Simply put, visualization is one of the best ways to simplify hard and complex things. Even if this is a very basic diagram, it is still better than nothing. Sometimes, it requires a time to find a correct form of visualization within correct level of abstraction, but once you did it, you are half done.

Continuous Deployment

And this post is about visualization; and how it can help to combine parts into a single simple picture. And more specifically, it is about how visualization can help simplifying continuous delivery.

Continuous delivery is a process of getting you product from source code and into production. It usually happens through a pipeline of jobs: first job is compiling source code and building artifacts, then goes integration testing , deploying to staging environment, and eventually to production. For example, in Jenkins job is usually created for each of these steps, where each job triggers next one once it's finished successfully. Fore example, there would be jobs like 'Build XYZ,' 'Test XYZ,' 'Deploy XYZ to Staging,' 'Deploy XYZ to 1-box' and 'Deploy XYZ to Production'.

Default Jenkins View would present those jobs as a list, with no visible relationships between those. But there are relationships between them. And actually all those jobs are here for the single most important goal: get new version into production for the customers! So relationships play important role, which is hidden from us as users.

You might not even feel it immediately, but this presentation of jobs list brings a complexity. There is a sense behind those jobs, but it is normally hidden from viewer, unless one ready to spend time to understand how things work.

Pipelines in Jenkins

But good thing is Jenkins already allows you to remove this complexity. And it's via visualization of the pipeline of jobs you've created.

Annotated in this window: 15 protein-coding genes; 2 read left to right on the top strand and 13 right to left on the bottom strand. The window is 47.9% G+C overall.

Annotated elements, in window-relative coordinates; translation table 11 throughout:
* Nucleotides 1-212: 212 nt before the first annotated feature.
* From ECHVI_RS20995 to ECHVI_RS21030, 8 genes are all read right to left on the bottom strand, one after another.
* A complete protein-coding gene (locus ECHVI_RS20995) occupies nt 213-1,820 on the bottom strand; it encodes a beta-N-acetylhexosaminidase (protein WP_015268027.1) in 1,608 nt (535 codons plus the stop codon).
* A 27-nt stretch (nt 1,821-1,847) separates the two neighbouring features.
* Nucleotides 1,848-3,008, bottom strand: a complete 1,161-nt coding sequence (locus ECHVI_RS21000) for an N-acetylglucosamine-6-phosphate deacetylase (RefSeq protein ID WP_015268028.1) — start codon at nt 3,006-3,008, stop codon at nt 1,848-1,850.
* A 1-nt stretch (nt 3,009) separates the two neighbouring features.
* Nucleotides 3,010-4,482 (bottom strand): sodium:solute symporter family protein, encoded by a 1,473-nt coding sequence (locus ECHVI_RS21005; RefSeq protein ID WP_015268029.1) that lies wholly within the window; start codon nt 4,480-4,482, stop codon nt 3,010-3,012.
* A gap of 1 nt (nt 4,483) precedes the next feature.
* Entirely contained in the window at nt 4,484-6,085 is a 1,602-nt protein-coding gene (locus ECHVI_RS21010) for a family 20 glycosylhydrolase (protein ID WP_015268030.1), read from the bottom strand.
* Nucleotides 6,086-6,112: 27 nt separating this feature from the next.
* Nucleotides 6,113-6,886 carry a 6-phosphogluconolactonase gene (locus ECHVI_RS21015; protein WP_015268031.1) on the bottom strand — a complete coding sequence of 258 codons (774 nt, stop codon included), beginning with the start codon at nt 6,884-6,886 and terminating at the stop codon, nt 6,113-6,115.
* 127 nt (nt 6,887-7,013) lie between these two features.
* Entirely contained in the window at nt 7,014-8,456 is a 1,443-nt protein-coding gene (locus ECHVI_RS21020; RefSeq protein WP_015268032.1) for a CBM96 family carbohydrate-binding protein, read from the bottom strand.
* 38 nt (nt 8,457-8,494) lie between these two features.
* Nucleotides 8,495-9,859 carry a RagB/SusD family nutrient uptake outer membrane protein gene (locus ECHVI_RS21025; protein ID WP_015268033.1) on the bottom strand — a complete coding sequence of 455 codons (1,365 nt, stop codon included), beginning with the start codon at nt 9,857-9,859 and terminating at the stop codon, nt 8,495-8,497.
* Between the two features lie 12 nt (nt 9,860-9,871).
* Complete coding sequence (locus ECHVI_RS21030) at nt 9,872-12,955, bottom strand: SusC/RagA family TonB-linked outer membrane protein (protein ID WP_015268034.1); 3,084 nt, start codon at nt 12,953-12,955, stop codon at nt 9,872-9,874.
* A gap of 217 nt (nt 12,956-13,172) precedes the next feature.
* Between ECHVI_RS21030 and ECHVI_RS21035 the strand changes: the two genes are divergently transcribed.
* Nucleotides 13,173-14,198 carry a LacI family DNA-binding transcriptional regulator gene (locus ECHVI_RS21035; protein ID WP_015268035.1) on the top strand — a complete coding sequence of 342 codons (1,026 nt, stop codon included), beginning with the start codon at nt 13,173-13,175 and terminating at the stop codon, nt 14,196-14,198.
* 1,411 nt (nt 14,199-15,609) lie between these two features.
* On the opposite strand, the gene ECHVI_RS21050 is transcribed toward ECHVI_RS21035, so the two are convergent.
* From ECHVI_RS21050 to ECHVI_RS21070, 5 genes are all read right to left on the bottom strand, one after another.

This support is brought by "Build Pipeline Plugin". This plugin adds a new "View" type called "Build Pipeline View".

In a next step you would need to pick your first job in the pipeline.

Then pipeline would be created based on jobs dependencies: this pipeline will contain jobs that would be triggered by first job, and also jobs which are triggered by that jobs and so on.

And now once someone makes a change into XYZ source, a new job for "Build XYZ" would be triggered. Once this job is finished successfully, it will trigger "Text XYZ" and so on. As you see no functionality change happened here, but with pipelines it is possible to visualize both dependencies between those jobs and what is a current state of the CD process.

That makes things so simple to work with. You can understand build structure and current state with a single glance.

More to that, Jenkins 2.0 comes with built it support for pipelines.

Blue Ocean

I'd also like to mention the initiative called "Blue Ocean" which sets a goal to build a better visualization of pipelines in Jenkins. I'd be happy to see it in live one day.

Other Products

There are bunch of other products that would help you to create build / deployment pipeline:
  1. AWS CodePipeline -
  2. Concoure CI -
  3. Bitbucket Pipelines -

Stack trace dump on Go

I'm from Java world. Means I spend most of the time coding things on Java and running them in Java Virtual Machine. This has own benefits and disadvantages. For example, I really wish JVM would use less memory and be faster from the start. It is awesome you can benefit from JIT eventually, but till then you should wait a code to run for thousands times before it can be translated into machine code.

At the same time, Java has bunch of benefits. I believe the most important one is a set of available tools: from small utilities to powerful IDEs to application servers.